Where are the flying cars?
It is now 2001, and for those of us who insist on technicalities, this is the real, official beginning of the 21st century. So I want to know: Where is the future predicted for us by science fiction writers — you know, the future of flying cars, robot servants and giant space stations?
It is true that some science-fiction-like technology is already with us, things like computers, cell phones and laser surgery. And I realize that many other science-fiction inventions — like teleportation — were based more on fantasy than reality; that’s the “fiction” component of “science fiction.”
But I think the predictions of flying cars were pretty reasonable. If you were a science fiction writer in 1951, you could look back and say: Fifty years ago, people rode horses, and now everyone has an automobile; fifty years ago, airplanes were considered impossible, and now we have jets that can fly faster than the speed of sound. And it would seem a straightforward projection to say: Fifty years from now, we will have flying cars. Well here we are, fifty years later, so where are the flying cars?
You might regard this complaint as too flippant. In that case, just think of this as a case study, a science fiction “what if” scenario about the fate of new technology in today’s culture. Project the reaction that would greet any inventor who developed a practical, affordable flying automobile.
First, of course, he will have to talk to the Federal Aviation Administration. No matter what automatic guidance and safety systems our inventor designs, the FAA will declare that flying cars are too complicated to be operated by ordinary citizens. Owners of the cars must obtain a special, expensive, time-consuming pilot’s license if they want permission to fly the machines. And if the FAA is accused of obstructing the new technology, regulators will simply reply: The nation’s air traffic control system is already overloaded; we don’t want thousands of new aircraft to keep track of. Then the National Transportation Safety Board will have its say. The flying cars, it will declare, do not have enough safety precautions. What if one of them malfunctions? There must be a guarantee that owners of the new cars will encounter zero risk.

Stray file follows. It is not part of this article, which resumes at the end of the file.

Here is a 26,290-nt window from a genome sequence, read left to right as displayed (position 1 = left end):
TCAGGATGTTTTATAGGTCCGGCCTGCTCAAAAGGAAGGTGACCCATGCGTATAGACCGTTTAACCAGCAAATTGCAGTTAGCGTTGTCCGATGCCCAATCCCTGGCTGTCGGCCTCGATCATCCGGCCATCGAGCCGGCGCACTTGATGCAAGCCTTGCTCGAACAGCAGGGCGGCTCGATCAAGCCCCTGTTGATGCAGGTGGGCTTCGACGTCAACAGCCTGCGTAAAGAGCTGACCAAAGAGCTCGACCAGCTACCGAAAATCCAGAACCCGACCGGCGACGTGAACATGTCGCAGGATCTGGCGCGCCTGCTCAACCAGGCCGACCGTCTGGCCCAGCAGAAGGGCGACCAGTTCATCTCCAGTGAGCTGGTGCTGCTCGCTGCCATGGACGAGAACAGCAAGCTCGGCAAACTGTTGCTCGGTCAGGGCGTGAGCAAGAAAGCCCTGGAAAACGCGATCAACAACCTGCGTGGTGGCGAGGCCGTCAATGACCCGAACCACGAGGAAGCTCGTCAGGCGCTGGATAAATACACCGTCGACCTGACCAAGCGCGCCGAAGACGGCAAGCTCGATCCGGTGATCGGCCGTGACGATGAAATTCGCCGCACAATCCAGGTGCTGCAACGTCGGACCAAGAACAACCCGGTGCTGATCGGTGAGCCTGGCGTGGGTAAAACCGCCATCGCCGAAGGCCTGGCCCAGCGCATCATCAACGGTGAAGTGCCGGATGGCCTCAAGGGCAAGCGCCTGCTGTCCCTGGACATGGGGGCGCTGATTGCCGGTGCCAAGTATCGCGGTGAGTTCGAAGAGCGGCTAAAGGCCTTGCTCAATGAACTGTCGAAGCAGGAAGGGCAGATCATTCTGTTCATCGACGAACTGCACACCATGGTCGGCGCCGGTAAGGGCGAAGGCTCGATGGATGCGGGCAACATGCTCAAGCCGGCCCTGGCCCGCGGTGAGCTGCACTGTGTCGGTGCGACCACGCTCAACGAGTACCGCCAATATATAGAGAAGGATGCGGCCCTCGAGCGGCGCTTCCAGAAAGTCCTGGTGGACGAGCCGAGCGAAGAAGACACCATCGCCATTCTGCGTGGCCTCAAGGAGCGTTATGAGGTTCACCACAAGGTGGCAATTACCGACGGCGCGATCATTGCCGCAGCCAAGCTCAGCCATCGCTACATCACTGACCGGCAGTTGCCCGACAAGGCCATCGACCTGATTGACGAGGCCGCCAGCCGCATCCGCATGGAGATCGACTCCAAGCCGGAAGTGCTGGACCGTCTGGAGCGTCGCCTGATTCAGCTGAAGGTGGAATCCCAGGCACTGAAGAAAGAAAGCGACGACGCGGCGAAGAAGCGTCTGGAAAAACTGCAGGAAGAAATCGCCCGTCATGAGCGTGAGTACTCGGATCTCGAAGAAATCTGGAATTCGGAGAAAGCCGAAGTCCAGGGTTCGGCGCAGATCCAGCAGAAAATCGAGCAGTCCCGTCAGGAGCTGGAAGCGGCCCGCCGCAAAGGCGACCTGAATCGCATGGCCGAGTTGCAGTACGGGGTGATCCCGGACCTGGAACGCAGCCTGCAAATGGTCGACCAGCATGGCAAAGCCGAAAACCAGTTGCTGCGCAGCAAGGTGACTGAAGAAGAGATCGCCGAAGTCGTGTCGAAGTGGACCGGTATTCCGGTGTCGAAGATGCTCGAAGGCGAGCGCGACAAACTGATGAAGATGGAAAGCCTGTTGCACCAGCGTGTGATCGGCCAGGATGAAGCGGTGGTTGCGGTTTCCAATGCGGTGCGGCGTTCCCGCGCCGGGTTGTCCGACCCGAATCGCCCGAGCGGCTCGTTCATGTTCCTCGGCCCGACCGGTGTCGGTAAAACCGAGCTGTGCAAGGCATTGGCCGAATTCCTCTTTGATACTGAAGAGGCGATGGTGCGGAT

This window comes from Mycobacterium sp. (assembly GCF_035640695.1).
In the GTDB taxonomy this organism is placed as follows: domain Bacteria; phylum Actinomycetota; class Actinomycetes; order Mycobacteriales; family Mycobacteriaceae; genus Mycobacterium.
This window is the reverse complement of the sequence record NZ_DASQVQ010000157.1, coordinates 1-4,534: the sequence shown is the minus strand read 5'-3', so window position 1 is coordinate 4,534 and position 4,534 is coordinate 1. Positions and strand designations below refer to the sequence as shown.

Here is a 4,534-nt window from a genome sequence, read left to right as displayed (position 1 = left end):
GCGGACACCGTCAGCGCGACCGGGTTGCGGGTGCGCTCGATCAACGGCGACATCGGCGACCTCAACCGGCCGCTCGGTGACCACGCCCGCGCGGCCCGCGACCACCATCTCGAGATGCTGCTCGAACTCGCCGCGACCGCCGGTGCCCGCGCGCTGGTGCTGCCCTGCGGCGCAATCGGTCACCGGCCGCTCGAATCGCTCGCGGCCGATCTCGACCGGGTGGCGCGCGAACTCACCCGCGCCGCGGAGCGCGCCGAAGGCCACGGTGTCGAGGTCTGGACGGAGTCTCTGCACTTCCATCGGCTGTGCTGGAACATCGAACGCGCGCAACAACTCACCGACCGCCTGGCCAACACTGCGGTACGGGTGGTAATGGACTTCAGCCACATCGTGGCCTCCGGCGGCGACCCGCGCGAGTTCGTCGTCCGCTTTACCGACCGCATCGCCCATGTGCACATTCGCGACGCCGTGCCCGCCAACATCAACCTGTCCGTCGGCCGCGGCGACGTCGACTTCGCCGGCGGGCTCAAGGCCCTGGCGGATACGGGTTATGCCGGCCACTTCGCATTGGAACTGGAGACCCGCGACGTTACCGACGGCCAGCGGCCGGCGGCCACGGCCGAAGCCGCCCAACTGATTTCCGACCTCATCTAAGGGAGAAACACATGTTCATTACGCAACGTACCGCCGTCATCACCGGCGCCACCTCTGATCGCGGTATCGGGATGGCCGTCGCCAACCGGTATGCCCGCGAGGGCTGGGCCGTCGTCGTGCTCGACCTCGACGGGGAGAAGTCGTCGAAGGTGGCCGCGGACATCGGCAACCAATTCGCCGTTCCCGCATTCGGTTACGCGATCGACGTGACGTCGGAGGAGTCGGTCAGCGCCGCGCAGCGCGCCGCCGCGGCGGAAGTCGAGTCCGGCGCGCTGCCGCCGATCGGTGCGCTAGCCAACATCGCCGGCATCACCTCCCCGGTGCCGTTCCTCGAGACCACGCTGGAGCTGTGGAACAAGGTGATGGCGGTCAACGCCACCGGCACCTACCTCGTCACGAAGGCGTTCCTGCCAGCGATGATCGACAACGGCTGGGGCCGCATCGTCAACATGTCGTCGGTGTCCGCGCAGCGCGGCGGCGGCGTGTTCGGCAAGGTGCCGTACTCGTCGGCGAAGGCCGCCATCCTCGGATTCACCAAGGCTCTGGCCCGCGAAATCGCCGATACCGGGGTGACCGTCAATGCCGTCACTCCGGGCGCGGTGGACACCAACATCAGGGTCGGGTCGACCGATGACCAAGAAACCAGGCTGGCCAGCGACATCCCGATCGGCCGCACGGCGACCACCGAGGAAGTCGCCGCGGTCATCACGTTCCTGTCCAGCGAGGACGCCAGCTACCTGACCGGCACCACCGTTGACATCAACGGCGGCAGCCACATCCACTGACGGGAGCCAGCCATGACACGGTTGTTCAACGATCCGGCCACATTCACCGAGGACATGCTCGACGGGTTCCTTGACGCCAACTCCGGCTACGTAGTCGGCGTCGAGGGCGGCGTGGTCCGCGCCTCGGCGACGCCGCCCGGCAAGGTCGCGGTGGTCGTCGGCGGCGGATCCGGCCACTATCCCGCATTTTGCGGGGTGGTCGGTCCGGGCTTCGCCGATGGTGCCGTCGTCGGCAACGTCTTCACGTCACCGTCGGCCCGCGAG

And then there’s the EPA. What kind of exhaust fumes do the cars produce? What effect will they have on the upper atmosphere? It must pose some kind of danger, somehow, to the ozone layer.
And that’s just the government. Our inventor would also have to deal with the Naderites, who will proclaim his car “unsafe at any altitude.” The Sierra Club will condemn it as a gas guzzler, and the newly formed Citizens for Clear Skies will denounce flying cars as a blight on the aesthetic purity of the skies. A more old-fashioned think tank will issue a study warning of an “aerial divide” that threatens to split society into two warring classes. Newspapers will carry multi-part stories on the dangers of this “untested” technology. And if anyone does crash one of his cars, for any reason, our inventor will face multimillion-dollar lawsuits.
It’s no wonder that this is a fictional scenario. Who would invest time, effort and money in the development of this new technology, when it faces so many regulatory barriers and so much public hostility?
But then again, none of this is really fiction. It is exactly the reaction we are now seeing against existing technology. The greatest new technology of the past century, nuclear power, has been nearly regulated out of existence. Cell phones, and even electricity itself, are claimed to cause cancer. Computers allegedly create a “digital divide.” And Luddites of all stripes — from religious fanatics to environmentalists — are working to expunge genetic engineering.
In short, our culture is turning against the future. You can see this most clearly in today’s science fiction. It is the particular function of science fiction to project the future, especially a future shaped by technology. Over the past few decades, however, these projections have consistently turned dark. The future still has flying cars, but only in a world with killer robots or grotesquely deformed mutants. If this is the future, people have begun to conclude, then we’re better off without it. This is the great irony, and tragedy, of the new century. As we move forward into the year 2001, the leaders of our culture are trying to drive us backward to the year 1001.
Robert W Tracinski
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